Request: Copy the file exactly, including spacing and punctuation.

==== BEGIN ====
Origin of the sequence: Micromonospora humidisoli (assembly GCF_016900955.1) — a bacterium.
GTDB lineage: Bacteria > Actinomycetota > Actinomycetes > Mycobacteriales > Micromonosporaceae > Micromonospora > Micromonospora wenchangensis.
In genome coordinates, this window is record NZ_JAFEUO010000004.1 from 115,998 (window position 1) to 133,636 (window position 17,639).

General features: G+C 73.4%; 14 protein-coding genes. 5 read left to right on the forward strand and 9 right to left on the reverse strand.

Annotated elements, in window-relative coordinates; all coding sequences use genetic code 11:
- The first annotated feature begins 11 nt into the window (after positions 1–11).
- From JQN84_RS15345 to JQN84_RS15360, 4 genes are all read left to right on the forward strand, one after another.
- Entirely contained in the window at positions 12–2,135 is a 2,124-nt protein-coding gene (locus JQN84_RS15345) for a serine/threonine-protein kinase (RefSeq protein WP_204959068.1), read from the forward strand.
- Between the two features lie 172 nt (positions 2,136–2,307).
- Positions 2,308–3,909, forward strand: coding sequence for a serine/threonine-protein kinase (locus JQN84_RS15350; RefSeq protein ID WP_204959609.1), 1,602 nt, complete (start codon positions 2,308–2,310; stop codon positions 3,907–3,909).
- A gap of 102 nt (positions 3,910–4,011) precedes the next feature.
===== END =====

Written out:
Origin of the sequence: Micromonospora humidisoli (assembly GCF_016900955.1) — a bacterium.
GTDB lineage: Bacteria > Actinomycetota > Actinomycetes > Mycobacteriales > Micromonosporaceae > Micromonospora > Micromonospora wenchangensis.
In genome coordinates, this window is record NZ_JAFEUO010000004.1 from 115,998 (window position 1) to 133,636 (window position 17,639).

General features: G+C 73.4%; 14 protein-coding genes. 5 read left to right on the forward strand and 9 right to left on the reverse strand.

Annotated elements, in window-relative coordinates; all coding sequences use genetic code 11:
- The first annotated feature begins 11 nt into the window (after positions 1–11).
- From JQN84_RS15345 to JQN84_RS15360, 4 genes are all read left to right on the forward strand, one after another.
- Entirely contained in the window at positions 12–2,135 is a 2,124-nt protein-coding gene (locus JQN84_RS15345) for a serine/threonine-protein kinase (RefSeq protein WP_204959068.1), read from the forward strand.
- Between the two features lie 172 nt (positions 2,136–2,307).
- Positions 2,308–3,909, forward strand: coding sequence for a serine/threonine-protein kinase (locus JQN84_RS15350; RefSeq protein ID WP_204959609.1), 1,602 nt, complete (start codon positions 2,308–2,310; stop codon positions 3,907–3,909).
- A gap of 102 nt (positions 3,910–4,011) precedes the next feature.